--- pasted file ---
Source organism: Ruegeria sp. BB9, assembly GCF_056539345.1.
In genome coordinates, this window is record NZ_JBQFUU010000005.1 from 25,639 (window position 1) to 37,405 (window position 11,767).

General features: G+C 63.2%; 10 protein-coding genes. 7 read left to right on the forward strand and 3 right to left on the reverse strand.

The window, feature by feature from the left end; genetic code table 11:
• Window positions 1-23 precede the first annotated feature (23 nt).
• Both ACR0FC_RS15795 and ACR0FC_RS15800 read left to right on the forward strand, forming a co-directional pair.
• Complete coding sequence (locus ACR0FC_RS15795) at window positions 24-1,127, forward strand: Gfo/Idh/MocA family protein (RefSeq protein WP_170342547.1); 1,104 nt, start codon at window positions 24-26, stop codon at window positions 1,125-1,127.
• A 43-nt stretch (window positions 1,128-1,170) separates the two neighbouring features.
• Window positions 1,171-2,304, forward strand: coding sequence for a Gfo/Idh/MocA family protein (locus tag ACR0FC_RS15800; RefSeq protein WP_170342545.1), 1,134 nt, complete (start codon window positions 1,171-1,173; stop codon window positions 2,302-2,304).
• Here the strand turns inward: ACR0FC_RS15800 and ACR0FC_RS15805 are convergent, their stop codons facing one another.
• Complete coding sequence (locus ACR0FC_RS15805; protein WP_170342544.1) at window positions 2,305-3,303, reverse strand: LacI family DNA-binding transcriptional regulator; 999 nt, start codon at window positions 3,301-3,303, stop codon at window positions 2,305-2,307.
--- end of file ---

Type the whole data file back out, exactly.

Source organism: Ruegeria sp. BB9, assembly GCF_056539345.1.
In genome coordinates, this window is record NZ_JBQFUU010000005.1 from 25,639 (window position 1) to 37,405 (window position 11,767).

General features: G+C 63.2%; 10 protein-coding genes. 7 read left to right on the forward strand and 3 right to left on the reverse strand.

The window, feature by feature from the left end; genetic code table 11:
• Window positions 1-23 precede the first annotated feature (23 nt).
• Both ACR0FC_RS15795 and ACR0FC_RS15800 read left to right on the forward strand, forming a co-directional pair.
• Complete coding sequence (locus ACR0FC_RS15795) at window positions 24-1,127, forward strand: Gfo/Idh/MocA family protein (RefSeq protein WP_170342547.1); 1,104 nt, start codon at window positions 24-26, stop codon at window positions 1,125-1,127.
• A 43-nt stretch (window positions 1,128-1,170) separates the two neighbouring features.
• Window positions 1,171-2,304, forward strand: coding sequence for a Gfo/Idh/MocA family protein (locus tag ACR0FC_RS15800; RefSeq protein WP_170342545.1), 1,134 nt, complete (start codon window positions 1,171-1,173; stop codon window positions 2,302-2,304).
• Here the strand turns inward: ACR0FC_RS15800 and ACR0FC_RS15805 are convergent, their stop codons facing one another.
• Complete coding sequence (locus ACR0FC_RS15805; protein WP_170342544.1) at window positions 2,305-3,303, reverse strand: LacI family DNA-binding transcriptional regulator; 999 nt, start codon at window positions 3,301-3,303, stop codon at window positions 2,305-2,307.